How to get from Creekside to Whistler Village in the meantime
With only two of its three bases currently ready to welcome guests, Whistler Blackcomb officials are doing what they can to make the early-season experience as painless as possible until the new lifts are complete.
The mountain operator is enlisting third-party charter buses to serve as free shuttles that will circulate continuously between Creekside’s free parking lot and the village, while temporary signage installed in partnership with B.C.’s Ministry of Transportation and Infrastructure will display available parking information. Parking in Base II Lots 6 to 8 will also remain free.
Each bus will be bound for either the Blackcomb Gondola or Whistler’s Skiers Plaza, where guests can access the Whistler Village Gondola or the Excalibur Gondola, which deposits skiers and snowboarders of the base of Blackcomb’s Excelerator chair.
“The goal is really to not have people waiting at Creekside; it's to constantly be moving,” Buchheister explained. “I think there'll be days where we have to move a lot of people and there'll be days where the village has enough [capacity] to soak up the volume. We’re ready on either end.”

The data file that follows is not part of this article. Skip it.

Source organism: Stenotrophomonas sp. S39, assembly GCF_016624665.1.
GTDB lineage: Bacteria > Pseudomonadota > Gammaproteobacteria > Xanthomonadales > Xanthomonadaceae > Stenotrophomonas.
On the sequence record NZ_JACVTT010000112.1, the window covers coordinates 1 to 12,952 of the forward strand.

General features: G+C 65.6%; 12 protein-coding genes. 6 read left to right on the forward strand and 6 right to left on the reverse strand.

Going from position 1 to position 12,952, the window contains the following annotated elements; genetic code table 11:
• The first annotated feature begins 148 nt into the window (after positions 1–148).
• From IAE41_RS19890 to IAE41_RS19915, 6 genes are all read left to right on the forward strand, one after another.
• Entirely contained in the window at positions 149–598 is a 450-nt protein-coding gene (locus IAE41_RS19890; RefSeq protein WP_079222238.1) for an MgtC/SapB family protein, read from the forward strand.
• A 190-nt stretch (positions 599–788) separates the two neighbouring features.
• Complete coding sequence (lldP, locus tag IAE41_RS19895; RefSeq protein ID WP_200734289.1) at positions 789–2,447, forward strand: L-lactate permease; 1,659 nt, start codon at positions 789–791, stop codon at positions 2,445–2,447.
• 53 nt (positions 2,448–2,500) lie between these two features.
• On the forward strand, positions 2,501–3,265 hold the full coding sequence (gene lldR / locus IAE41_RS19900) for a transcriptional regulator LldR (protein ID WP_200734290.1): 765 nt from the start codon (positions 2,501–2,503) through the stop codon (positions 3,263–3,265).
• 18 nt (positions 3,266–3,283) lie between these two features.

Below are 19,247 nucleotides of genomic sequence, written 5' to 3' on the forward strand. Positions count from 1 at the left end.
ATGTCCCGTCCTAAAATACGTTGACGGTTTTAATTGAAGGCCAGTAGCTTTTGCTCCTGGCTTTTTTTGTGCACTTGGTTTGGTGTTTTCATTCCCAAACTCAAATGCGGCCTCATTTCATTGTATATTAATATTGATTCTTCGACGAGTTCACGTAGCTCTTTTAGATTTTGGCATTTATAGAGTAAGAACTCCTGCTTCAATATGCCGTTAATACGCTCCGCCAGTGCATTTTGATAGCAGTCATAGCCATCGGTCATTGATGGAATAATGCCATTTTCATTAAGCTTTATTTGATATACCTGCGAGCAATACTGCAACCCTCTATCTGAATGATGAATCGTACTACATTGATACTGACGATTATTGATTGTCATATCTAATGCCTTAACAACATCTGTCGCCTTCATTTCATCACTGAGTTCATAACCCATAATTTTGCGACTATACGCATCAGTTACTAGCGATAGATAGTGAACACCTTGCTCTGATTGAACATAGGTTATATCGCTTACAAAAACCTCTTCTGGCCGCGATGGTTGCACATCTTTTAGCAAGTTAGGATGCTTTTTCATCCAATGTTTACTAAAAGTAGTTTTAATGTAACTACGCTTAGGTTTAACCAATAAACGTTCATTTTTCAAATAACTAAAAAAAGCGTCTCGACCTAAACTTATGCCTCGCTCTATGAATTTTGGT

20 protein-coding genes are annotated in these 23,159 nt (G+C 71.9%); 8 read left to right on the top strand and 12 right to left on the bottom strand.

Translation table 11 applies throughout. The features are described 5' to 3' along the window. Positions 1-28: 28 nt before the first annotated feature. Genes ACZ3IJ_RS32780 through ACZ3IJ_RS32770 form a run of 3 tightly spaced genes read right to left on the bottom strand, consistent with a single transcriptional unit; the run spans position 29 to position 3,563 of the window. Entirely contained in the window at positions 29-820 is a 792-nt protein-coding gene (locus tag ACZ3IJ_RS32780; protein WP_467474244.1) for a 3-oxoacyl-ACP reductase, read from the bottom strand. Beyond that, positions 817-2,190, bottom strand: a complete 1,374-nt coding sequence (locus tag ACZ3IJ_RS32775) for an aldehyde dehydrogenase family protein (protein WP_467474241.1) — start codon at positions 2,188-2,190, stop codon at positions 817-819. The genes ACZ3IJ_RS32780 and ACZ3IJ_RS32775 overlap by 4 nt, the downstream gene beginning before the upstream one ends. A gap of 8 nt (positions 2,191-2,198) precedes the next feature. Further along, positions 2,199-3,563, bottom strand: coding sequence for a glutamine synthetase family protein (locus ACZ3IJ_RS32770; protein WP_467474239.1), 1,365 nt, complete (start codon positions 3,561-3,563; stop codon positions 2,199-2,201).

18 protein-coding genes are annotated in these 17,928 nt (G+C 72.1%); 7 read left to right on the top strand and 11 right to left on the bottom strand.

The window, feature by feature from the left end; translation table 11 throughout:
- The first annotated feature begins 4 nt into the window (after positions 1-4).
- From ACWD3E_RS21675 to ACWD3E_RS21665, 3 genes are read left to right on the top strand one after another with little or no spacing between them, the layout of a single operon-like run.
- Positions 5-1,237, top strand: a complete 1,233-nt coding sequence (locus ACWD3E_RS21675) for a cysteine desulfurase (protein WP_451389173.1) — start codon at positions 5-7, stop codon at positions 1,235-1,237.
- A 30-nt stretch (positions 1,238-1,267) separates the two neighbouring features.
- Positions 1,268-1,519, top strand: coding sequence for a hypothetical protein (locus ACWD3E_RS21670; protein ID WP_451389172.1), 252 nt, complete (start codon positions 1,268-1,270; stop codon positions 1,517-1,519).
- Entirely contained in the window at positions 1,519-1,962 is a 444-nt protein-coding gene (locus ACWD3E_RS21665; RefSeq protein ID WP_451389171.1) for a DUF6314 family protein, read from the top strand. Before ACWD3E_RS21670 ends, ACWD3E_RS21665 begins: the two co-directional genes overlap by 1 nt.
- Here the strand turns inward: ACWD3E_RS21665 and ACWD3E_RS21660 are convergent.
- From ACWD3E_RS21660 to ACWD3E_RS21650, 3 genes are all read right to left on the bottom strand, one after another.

Guests loading the shuttles will receive proof of their Creekside status as they step onto the buses—likely in the form of a hand stamp, said Buchheister—that will then grant them priority access to an expedited queue in the gondola corrals. Buchheister said those queues will function similar to the way ski school groups merge into existing line-ups.
“We're going to try and make the Creekside experience as comfortable as possible so people feel like they can start their day there,” said the COO.
The shuttles will run between from 7 a.m. to 5 p.m., though the system is designed to be “flexible” in order to meet increased demand on weekends and powder days. Those times were determined after resort officials heard the public feedback questioning if a previously proposed 8 a.m. start-time for the shuttles would create a backlog ahead of the lifts’ 8:15-a.m.-at-the-earliest opening.
“If after the first day, there's some adjustments that need to be made, I mean, we'll be doing a debrief every afternoon, trying to see what we could do better,” said Buchheister.
The last day to purchase a Whistler Blackcomb pass is Dec. 4
As in previous winters since Vail Resorts assumed ownership of Whistler Blackcomb, EPIC passes and EDGE cards will only be available for sale for a limited time once lifts start spinning.
This year, the final date to buy a pass—whether you’re in the market for full-season, unlimited access, a single-day pass, a 10-day EDGE card or one of the resort’s numerous other products—will be Sunday, Dec. 4. Day tickets will be sold throughout the season after passes go off sale, but the amount of day tickets available each day will be limited.
Stay tuned to Pique's website, or pick up a copy of Thursday's print edition for more from Pique's recent sit-down with Buchheister.